Pakistani Prime Minister Imran Khan spoke on Sunday at a rally aimed at garnering popular support after opposition parties submitted a no-confidence motion against him.
They have accused him of being responsible for the country’s economic crisis.
The motion, originally scheduled for Friday, was adjourned by the parliament’s speaker and moved to Monday.
Mr Khan arrived at the Islamabad Parade Grounds by helicopter at 6pm.
In a political counterattack, he directed remarks at some Pakistani politicians who have assets abroad, likening them to “three mice” who have exploited the country for three decades.
Mr Khan pointed fingers at what he called external forces, and said they aimed to “disrupt” Pakistan’s internal affairs.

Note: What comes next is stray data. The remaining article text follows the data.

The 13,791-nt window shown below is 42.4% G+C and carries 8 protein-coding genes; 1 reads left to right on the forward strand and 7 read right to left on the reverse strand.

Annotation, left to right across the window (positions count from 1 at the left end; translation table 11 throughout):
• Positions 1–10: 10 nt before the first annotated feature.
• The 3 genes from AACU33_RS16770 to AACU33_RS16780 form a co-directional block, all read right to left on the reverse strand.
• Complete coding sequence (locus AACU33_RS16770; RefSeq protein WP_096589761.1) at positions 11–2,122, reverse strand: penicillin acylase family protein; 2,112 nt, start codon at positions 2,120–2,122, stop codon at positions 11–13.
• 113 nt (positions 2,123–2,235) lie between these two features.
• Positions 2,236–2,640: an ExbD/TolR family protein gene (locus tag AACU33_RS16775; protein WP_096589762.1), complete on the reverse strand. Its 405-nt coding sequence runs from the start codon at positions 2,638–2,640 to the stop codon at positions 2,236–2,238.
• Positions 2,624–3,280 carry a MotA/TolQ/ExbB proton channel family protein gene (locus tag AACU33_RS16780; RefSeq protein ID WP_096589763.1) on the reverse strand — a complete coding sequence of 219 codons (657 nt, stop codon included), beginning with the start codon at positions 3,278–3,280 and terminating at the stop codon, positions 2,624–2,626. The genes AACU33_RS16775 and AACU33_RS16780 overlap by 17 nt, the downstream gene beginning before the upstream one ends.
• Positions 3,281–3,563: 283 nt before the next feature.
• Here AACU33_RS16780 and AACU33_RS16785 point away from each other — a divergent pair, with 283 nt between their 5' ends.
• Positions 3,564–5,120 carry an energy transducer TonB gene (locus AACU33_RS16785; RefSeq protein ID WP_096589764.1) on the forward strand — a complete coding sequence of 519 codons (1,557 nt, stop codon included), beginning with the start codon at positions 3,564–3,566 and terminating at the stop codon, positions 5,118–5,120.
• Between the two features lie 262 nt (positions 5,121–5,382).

He also called for a return to a welfare state, saying a similar political-economic model had flourished under the Prophet Mohammed.
“We’ll take tax from rich and give it to poor,” Mr Khan said.
After a series of defections from his party, he said opponents had tried to “purchase” MPs who were loyal to him.
Shortly before the rally began, a formerly close ally of Mr Khan, Jamhoori Watan Party head Shahzain Bugti, said he would support the motion of no confidence against him.
An International Monetary Fund review on the next tranche of a $6 billion rescue package was due to take place last week but has yet to occur.